Kids' online privacy rules take effect: What's at stake
Kids' online privacy rules get tougher today. But parents should still be aware of the ways corporate marketing efforts can target kids with everything from alcohol, tobacco, and violent video games to the more insidious micropayments that will sap your bank account.
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Violent Video Games: Take it from this former boy who grew up during the dawn of video games: if it bleeds, it succeeds.Skip to next paragraph
James Norton got his professional start at the Monitor as an online news producer, before moving over to edit international news during the invasion and occupation of Iraq. Since leaving the Monitor in 2004, he has worked as a radio producer, author, and food blogger.
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Playing violent video games has been linked to violent behavior and bullying, but the links are weak and reputable contrary studies exist. One thing nearly everybody can agree upon, however: The games are largely a massive waste of time. Oh, and that they may prevent crime by keeping otherwise crime-prone kids and young adults off the streets. The story of wasted time is defined by what the time-waster might otherwise be doing.
Micropayments: You want terrifying? Here's terrifying. There's an increasing trend for games to be marketed at a price that is low or free, and derive income from thousands of minor in-game purchases and/or auction sales made by players. The result is a "free" game that turns into a $75/month open wound on your checking account as your son or daughter purchases in-game gear for their imaginary in-game character.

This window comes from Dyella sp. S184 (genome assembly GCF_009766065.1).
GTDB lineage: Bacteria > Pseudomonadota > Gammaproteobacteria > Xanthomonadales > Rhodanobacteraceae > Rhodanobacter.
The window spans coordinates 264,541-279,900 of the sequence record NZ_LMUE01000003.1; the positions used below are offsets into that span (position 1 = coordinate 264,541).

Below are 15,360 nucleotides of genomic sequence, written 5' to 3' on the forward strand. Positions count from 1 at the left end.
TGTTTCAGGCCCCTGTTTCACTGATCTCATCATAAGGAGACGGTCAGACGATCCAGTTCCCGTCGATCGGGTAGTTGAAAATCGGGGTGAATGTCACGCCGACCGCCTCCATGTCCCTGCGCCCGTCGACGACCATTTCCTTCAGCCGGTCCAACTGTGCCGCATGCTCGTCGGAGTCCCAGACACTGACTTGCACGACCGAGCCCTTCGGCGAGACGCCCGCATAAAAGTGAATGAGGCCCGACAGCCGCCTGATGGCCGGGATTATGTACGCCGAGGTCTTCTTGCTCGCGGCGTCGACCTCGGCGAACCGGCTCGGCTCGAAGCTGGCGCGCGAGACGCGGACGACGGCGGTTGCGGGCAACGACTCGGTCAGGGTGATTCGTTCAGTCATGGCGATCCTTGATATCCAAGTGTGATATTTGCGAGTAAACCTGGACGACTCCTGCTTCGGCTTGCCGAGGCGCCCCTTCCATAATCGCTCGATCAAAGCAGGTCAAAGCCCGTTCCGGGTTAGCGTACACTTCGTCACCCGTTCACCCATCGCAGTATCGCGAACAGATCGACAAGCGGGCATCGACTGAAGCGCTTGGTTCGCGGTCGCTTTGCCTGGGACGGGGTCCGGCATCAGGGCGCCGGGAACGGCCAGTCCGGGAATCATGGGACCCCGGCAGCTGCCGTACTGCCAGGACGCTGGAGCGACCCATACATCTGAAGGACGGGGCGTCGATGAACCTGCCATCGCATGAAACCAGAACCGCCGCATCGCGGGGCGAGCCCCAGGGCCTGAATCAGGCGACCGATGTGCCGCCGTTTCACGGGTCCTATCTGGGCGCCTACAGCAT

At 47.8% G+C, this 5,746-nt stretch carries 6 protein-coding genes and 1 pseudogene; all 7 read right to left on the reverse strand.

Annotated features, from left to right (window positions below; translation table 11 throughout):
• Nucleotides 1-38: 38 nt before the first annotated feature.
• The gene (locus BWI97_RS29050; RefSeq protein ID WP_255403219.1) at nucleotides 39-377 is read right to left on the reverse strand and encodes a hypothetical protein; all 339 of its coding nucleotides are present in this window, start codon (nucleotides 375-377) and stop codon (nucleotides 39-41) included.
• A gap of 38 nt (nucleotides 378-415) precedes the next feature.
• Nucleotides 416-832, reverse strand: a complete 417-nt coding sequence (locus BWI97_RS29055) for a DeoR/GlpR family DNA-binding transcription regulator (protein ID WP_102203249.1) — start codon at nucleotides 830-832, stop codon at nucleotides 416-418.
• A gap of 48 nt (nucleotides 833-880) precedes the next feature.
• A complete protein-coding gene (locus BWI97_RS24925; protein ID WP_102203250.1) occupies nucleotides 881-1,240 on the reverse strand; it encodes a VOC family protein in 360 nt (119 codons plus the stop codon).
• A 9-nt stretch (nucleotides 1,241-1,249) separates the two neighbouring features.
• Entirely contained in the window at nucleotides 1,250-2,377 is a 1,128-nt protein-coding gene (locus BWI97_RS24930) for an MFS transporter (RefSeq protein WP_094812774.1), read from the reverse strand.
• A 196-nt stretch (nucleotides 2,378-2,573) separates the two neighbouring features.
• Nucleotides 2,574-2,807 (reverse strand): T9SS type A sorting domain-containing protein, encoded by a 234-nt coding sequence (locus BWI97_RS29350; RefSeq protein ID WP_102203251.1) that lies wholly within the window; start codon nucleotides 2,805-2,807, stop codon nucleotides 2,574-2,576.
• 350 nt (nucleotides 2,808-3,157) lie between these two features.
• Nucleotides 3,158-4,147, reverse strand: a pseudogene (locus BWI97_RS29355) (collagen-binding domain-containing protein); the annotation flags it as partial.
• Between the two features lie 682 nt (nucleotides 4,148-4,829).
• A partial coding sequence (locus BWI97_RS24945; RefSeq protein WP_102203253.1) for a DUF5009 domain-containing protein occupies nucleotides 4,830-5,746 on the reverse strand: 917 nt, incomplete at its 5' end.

Alcohol, Guns, and Cigarettes: These three very adult products all have a vested interest in getting to the next generation as early as possible without tipping off any stick-in-the-mud parents and regulators. If you dig into these realms you'll find sweet, fruit-flavored "alcopops," colorful "my first gun" weapons, and candy cigarettes, among other gambits to pitch the under-18 (or under-21) set without triggering legal consequences. (Of course, the argument about whether access to guns at a young age tends to teach gun safety or create gun-related deaths is still viable and ongoing.)
Jarts: These top-heavy, skull-piercing lawn darts actually haven't been sold since a Consumer Product Safety Commission ban in 1988, but they're a good example of what gets marketed and sold in a low-regulation environment: They're fun, they're sporty, they're potentially lethal. Libertarians might argue that a few seriously jarted kids is a small price to pay for a free society, but that's a long argument to be had somewhere else.
Actually, it's highly unlikely that your children will be targeted by ads for lawn darts, but still – be aware. Fun but deadly.
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